FOR IMMEDIATE RELEASE: September 9, 2022
CONTACT: Marta Lindsey, Communications Director, Walk SF, email@example.com, 617-833-7654(c); Jodie Medeiros, Executive Director, Walk SF, firstname.lastname@example.org, 415-596-1580(c)
Pedestrian killed in crash yesterday morning in the Marina neighborhood
Thirteen pedestrians have died so far this year
San Francisco, Calif. – Early yesterday morning, a pedestrian was hit and killed on Lombard Street near Steiner in the Marina neighborhood. In total, 13 people have been killed while walking in San Francisco this year.
“Our hearts go out to the family who just lost a loved one in this tragic way,” said Jodie Medeiros, executive director of Walk San Francisco. “You are in our thoughts.”
Walk San Francisco and the San Francisco Bay Area Families for Safe Streets community stand ready to support the friends and loved ones of the victim however possible.
At the national level, an estimated 9,560 people have already died on US roadways in the first quarter of 2022, 7% more than a year ago and the highest first quarter total in two decades. The number of pedestrians killed is at a historic high, with 7,342 killed last year.
“We face more threats than ever as pedestrians,” said Medeiros. “The pandemic unleashed even more aggressive driving, especially dangerous speeding. And too many streets are still designed to prioritize moving traffic quickly instead of prioritizing people’s safety.”
Lombard Street is on the City’s “high-injury network”: the 13% of streets where 75% of traffic crashes occur. Lombard is inherently dangerous for a few reasons.
- Lombard is six travel lanes wide, plus two parking lanes and a median. This leaves pedestrians vulnerable for a long distance when crossing.
- Lombard is a state highway, connecting Van Ness and the Golden Gate Bridge with very high levels of traffic – but is also very busy with pedestrians because of many motels, restaurants, homes, and businesses along it.
- Lombard has a 30 MPH speed limit, with many drivers going much faster. A person struck by a driver traveling at 30 MPH is twice as likely to be killed as a person struck by a driver going 25 mph. The risk of death increases dramatically between 20MPH and 40MPH, and seniors face a significantly higher chance of death than younger adults.
“When you look at a street like Lombard, it’s clear that every possible safety solution is needed to adequately protect people,” said Medeiros. “More must be done, especially given the amount of – and speed of – traffic seen here.” Speed is the #1 cause of severe and fatal crashes in San Francisco.
There are important pedestrian safety basics in place at this intersection. After the Lombard Street Safety Project, it has continental crosswalks, pedestrian countdown signals, bulbouts (curb extensions) on all four corners, advanced limit lines, and restricted left turns from Lombard from 7-10am and 3-7pm on weekdays.
However, this intersection does not yet have longer crossing times for pedestrians, or accessible pedestrian signals (which communicates when to cross in an non-audio manner).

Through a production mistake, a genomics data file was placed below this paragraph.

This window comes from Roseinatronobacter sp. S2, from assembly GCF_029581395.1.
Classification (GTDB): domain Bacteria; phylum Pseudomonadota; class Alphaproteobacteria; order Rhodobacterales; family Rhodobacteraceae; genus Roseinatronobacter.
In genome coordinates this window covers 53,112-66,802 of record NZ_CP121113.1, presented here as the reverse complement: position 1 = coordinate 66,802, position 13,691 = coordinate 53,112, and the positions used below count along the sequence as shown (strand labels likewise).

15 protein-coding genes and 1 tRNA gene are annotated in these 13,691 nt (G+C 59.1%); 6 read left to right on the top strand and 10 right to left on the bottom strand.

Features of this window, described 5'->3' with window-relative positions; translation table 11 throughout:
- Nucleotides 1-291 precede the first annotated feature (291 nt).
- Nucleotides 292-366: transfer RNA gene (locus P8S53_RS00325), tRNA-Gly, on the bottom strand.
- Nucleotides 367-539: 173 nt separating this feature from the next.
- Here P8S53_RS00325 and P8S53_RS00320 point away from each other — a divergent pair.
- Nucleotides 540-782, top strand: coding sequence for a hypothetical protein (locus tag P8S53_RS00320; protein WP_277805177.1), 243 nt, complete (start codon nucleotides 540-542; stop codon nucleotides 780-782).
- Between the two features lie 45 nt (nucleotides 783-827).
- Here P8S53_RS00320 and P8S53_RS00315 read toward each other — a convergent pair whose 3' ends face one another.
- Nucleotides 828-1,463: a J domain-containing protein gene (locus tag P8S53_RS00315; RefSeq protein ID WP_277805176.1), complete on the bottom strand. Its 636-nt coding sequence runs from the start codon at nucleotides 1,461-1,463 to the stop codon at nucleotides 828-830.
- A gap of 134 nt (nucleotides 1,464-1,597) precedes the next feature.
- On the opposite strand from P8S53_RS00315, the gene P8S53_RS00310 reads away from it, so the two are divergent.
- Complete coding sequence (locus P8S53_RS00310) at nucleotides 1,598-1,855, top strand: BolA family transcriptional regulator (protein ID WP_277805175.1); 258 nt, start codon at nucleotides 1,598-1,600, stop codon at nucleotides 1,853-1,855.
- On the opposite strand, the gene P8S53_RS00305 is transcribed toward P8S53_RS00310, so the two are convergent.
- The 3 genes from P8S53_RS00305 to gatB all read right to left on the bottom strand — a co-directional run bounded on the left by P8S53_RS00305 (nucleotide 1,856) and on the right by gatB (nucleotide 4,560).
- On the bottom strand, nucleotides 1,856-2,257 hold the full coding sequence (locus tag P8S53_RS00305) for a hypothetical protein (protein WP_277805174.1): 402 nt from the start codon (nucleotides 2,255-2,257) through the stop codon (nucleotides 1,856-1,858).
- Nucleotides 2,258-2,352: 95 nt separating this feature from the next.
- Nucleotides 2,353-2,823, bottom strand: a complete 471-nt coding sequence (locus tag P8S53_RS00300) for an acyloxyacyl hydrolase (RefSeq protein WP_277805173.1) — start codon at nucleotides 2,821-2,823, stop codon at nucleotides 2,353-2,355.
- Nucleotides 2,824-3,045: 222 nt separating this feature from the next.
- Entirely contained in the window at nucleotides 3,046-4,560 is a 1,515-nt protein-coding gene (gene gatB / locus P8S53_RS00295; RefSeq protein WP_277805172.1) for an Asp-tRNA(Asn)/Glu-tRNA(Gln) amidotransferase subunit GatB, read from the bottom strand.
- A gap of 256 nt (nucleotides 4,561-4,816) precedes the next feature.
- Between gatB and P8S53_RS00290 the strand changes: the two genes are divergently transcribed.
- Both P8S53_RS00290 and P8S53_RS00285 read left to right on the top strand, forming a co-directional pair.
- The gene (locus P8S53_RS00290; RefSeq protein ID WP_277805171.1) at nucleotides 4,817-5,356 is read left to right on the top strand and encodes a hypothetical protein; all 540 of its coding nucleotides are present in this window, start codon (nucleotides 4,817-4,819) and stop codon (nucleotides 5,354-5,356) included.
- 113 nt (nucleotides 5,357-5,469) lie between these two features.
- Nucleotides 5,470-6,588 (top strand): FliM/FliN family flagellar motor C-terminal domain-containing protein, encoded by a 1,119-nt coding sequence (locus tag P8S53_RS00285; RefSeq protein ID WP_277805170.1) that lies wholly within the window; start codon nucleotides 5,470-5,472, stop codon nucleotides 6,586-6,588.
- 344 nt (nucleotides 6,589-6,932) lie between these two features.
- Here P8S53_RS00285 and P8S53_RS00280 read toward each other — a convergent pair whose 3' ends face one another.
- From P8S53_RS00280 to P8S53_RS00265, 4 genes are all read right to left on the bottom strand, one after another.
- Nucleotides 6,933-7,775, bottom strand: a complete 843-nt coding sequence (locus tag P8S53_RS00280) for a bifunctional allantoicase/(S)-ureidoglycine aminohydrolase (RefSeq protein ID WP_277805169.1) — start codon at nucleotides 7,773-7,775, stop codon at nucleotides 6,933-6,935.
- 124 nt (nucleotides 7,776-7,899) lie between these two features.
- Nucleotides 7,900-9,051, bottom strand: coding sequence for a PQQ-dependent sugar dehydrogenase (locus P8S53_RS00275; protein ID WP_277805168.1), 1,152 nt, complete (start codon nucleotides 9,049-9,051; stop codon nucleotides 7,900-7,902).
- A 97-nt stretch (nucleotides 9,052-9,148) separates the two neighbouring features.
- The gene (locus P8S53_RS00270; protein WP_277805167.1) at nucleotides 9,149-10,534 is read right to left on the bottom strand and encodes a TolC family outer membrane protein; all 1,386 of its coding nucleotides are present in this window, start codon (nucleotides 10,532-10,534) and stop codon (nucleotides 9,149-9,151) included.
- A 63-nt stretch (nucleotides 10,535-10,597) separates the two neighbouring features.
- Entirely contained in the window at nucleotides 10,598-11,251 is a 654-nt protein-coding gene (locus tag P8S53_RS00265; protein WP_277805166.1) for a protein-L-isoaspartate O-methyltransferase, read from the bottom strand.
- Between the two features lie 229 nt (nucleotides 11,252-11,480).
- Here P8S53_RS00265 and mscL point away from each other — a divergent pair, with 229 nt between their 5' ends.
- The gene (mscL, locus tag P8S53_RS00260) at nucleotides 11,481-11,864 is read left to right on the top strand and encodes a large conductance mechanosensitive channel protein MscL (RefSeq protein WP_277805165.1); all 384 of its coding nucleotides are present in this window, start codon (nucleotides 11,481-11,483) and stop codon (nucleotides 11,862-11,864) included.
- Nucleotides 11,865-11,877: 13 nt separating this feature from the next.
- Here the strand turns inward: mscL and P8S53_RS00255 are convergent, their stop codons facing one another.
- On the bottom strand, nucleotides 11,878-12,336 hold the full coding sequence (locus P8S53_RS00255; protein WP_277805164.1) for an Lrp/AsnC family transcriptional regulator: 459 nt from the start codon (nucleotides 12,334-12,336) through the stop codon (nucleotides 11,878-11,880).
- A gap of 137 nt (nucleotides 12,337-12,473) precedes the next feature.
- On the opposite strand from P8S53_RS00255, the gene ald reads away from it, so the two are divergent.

“Tragedies like these on our streets show that every safety project the City builds needs to meet the highest bar for safety,” said Medeiros.
Walk San Francisco and San Francisco Bay Area Families for Safe Streets are calling on city leaders to prioritize traffic safety and take bold actions. This includes:
- Complete at least 20 Vision Zero Quick Build projects each year (including 2022) so that all 160 miles of high-injury streets have had meaningful safety fixes by 2024. This is the commitment the City made in its new Vision Zero Action Strategy, and it cannot fall behind on this essential goal.
- Lower speed limits to 20 MPH on the 35 identified eligible business corridors citywide, plus complete the evaluation for eligibility of the miles of streets in the Financial District, SoMa, Mission Bay, North Beach, Fisherman’s Wharf, and Chinatown by December 31. Speed continues to be the #1 cause of severe and fatal crashes in San Francisco – and bringing down speeds is the fastest way to save lives. Unfortunately, Lombard Street does not qualify for lower speeds under the state law passed last year, Assembly Bill 43, due to the number of travel lanes (read more below). Chestnut Street, one block away, is eligible for lower speed limits.
- Expedite and expand the use of left turn calming, no-turn-on-red, and pedestrian safety zones throughout the high-injury network. These low-cost solutions are proven to keep us safer in the crosswalk.
“We need San Francisco to prioritize people, not fast-moving traffic, on our streets,” said Medeiros. “That means harnessing every possible strategy to bring down speeds, plus doing everything possible to make people safer in the crosswalk.”
Citywide, around 30 people are killed and more than 500 severely injured each year on San Francisco streets.
In 2021, the State Assembly passed Assembly Bill 43, which allows speed limits to be set based on safety on certain types of streets. San Francisco has used this new legal authority to reduce speed limits to 20 MPH on seven streets so far. Learn more about AB 43.
In 2014, 13 City agencies committed to Vision Zero: a comprehensive, data-based, preventative approach to ending severe and fatal crashes by 2024. The most recent Vision Zero Action Strategy and Walk San Francisco’s analysis of it can be viewed here.
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Walk San Francisco (‘Walk SF’) advocates for safe streets for everyone who walks, which is everyone. Since our founding in 1998, Walk SF has been leading the way to make San Francisco a pedestrian-first city where people of every age and ability can walk safely. Learn more.
San Francisco Bay Area Families for Safe Streets is made up of survivors and families whose loved ones have been killed or injured in traffic crashes. Learn more.